You Can Critique Ruby Rose As Batwoman Without Being A Homophobic Troll
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We Can Celebrate AND Critique The Decision To Cast Ruby Rose As Batwoman Without Being Cruel

The casting seems to be set and I think Rose should be watched with unbiased eyes because she is representing an LGBTQ+ character that is finally making its live-action debut.

Ruby Rose walking the carpet for her new movie, "The Meg"

On August 7th, Ruby Rose announced via social media that she would be portraying Batwoman (in the Arrowverse on the CW), a character that is known for being:

1) A lesbian

2) Jewish, and

3) Not just being a female version of Batman.

These three defining aspects should not be ignored in a live-action adaption of the character because these three things were what made Batwoman such an iconic superhero.

The CW has cast Ruby Rose as this social justice warrior and the internet reared its ugly head at the announcement. The backlash from the announcement was so brutal that Rose quit Twitter on August 13th. Many fans had been quite happy and supportive over the casting but others trolled the actress for a variety of reasons, including the casting of an already-popular actress, the casting of a non-Jewish actress, the insinuation that Rose was "not gay enough" to portray the superhero, and the critique that Rose was not a good enough actress for the role.

Let me break these down for you:

The CW seems to have made it a point to cast largely-unknown actors to take up the superhero mantles. Stephen Amell, the Green Arrow on "Arrow," had short stints on a variety of shows, with nothing really landing, although his two-episode stint on "New Girl" as Kyle, Cece's model boyfriend, leaving a lasting impression on my mind. Grant Gustin, the title character on "The Flash," had few credits to his name before the show, including a recurring role on "Glee" as the villainous Warbler, Sebastian Smythe. If The CW is going to make big names out of the actors, they should make it a point to do that with every role, including Batwoman's. Rose is already known for starring not only in seasons three and four of "Orange Is The New Black," but for her roles in major blockbuster films like "Resident Evil: The Final Chapter" and "Pitch Perfect 3."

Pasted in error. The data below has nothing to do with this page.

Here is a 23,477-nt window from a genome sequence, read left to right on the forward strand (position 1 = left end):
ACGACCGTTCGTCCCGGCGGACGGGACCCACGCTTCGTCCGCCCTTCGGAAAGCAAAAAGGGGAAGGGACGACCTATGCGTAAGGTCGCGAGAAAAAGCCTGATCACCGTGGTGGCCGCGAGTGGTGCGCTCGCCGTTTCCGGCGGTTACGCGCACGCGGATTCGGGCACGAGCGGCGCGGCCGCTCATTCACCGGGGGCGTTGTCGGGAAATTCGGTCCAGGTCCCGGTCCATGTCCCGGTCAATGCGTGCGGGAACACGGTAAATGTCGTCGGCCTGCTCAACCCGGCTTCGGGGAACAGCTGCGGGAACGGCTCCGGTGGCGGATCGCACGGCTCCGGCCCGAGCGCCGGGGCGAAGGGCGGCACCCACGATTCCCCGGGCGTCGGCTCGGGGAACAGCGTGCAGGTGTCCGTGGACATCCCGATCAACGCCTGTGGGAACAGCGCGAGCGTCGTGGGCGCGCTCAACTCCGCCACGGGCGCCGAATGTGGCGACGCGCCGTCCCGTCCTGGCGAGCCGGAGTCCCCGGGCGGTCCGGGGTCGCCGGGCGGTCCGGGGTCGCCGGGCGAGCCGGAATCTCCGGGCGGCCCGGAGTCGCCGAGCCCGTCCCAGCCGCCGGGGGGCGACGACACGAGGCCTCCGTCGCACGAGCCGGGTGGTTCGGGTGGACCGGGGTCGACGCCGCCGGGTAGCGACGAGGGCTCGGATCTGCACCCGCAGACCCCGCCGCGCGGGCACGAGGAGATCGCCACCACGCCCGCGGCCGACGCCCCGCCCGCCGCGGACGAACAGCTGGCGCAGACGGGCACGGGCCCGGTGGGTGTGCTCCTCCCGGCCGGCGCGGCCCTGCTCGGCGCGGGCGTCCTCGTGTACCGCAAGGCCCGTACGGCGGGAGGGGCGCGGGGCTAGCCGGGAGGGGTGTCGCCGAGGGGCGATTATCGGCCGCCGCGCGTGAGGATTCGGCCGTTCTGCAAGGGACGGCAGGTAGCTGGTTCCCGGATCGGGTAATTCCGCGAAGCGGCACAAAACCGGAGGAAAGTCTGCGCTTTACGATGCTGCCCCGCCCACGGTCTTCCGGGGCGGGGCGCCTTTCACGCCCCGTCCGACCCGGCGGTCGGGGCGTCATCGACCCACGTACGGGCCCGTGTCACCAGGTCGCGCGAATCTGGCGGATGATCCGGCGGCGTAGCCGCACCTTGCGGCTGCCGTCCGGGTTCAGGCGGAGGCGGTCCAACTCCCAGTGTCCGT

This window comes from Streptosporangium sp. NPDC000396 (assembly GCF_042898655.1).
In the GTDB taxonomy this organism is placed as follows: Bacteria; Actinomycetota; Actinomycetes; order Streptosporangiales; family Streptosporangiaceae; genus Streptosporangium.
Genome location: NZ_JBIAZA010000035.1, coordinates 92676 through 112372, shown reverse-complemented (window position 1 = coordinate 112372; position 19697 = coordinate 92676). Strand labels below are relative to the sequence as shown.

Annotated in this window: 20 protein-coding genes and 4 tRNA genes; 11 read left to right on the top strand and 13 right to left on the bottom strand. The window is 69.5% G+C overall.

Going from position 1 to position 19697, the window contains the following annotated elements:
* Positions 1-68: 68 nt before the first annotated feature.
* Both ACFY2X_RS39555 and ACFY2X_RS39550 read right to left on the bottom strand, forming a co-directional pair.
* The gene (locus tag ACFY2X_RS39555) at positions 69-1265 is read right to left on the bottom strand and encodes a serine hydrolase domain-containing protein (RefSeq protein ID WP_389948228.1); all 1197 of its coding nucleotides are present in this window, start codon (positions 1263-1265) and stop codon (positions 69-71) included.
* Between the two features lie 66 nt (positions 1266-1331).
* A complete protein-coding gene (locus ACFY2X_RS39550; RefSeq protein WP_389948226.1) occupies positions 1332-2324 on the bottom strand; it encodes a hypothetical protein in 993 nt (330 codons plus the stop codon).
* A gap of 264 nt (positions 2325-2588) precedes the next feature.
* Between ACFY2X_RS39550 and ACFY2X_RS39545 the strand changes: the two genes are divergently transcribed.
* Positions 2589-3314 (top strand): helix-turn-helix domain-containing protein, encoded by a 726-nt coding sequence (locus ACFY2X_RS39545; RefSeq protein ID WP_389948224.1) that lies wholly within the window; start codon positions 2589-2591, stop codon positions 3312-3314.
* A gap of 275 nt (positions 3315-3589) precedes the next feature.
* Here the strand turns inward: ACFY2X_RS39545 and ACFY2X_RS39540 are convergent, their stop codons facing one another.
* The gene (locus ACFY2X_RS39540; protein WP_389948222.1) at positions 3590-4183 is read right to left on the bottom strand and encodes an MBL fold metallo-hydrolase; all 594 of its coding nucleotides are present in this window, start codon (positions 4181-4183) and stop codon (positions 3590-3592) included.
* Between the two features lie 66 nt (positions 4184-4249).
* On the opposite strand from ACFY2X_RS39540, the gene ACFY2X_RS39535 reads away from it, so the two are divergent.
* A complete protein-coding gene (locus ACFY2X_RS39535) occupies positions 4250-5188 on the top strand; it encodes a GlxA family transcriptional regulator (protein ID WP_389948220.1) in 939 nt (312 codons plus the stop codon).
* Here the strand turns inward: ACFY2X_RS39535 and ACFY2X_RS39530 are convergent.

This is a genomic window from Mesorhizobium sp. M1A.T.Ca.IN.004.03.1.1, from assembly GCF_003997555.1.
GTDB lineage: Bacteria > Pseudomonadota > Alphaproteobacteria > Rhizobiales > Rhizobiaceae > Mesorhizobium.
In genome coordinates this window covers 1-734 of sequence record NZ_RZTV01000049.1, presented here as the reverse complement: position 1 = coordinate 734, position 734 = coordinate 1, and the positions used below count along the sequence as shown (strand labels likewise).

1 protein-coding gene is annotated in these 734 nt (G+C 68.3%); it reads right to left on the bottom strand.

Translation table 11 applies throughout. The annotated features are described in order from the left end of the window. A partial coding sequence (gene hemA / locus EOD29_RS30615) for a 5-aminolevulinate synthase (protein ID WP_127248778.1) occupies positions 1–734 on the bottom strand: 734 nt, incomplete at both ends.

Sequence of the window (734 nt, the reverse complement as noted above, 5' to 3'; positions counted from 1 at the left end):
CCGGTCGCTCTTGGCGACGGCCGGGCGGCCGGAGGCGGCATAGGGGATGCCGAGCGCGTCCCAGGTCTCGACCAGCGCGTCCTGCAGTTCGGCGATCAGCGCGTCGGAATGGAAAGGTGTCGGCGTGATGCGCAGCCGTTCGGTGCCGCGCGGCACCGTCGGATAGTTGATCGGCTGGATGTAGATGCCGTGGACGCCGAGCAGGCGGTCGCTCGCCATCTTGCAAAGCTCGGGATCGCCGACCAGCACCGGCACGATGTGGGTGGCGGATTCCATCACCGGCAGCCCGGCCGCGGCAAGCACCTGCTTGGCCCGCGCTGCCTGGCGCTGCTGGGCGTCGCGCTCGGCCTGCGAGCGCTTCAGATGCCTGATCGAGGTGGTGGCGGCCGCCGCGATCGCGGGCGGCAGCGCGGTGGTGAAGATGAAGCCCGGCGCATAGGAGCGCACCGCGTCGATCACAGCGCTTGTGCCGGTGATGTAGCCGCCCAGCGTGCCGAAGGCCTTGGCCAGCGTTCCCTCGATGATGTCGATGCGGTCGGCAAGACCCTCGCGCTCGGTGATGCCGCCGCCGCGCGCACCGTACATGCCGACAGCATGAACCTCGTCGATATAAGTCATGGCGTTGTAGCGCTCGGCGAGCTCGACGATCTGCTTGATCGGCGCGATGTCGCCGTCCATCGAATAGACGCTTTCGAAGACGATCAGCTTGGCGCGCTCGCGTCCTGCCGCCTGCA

Ruby Rose is not Jewish, one of the defining traits of Batwoman's alter ego, Kate Kane. If the network is trying to be as representative as possible, Rose's non-Jewish status should have removed her from the running. Dismissing all other facets of both Rose's and Kane's characterizations, this point should have been non-debatable.

For people to criticize that Rose is "not gay enough" to be the superhero is ridiculous. Rose is quite outspoken about her sexuality and gender, coming out as a lesbian when she was 12, and coming out as genderfluid, preferring female pronouns. Some may argue that her being genderfluid means that she is not truly a lesbian but she endured years of torment because of her attraction to women. Queerness is a spectrum, and hers has seemed to land her as a lesbian for a good portion of her life.

Rose not being a good enough actress for the role is an opinion that will probably fluctuate between watchers. Her performance on "Orange Is The New Black" was one that most critics seemed to respond to positively. Her other roles have been ones that haven't received praise nor backlash. Even though she somewhat of a household name, she's had roles that haven't put her directly in the limelight, just like Amell and Gustin. She deserves a chance to prove her worth, and a role where she can bring her own experiences into could be that chance.

I don't think Rose is perfect for the role of Batwoman. I also don't think trolls needed to be so cruel on Twitter that Rose felt she had to leave. The casting seems to be set and I think Rose should be watched with unbiased eyes because she is representing an LGBTQ+ character that is finally making its live-action debut. If she is terrible in the role, that's another story, but for now, I'm hoping for the best and that all the defining aspects of the character are still represented well, with respect from both Rose and The CW.

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This article has not been reviewed by Odyssey HQ and solely reflects the ideas and opinions of the creator.
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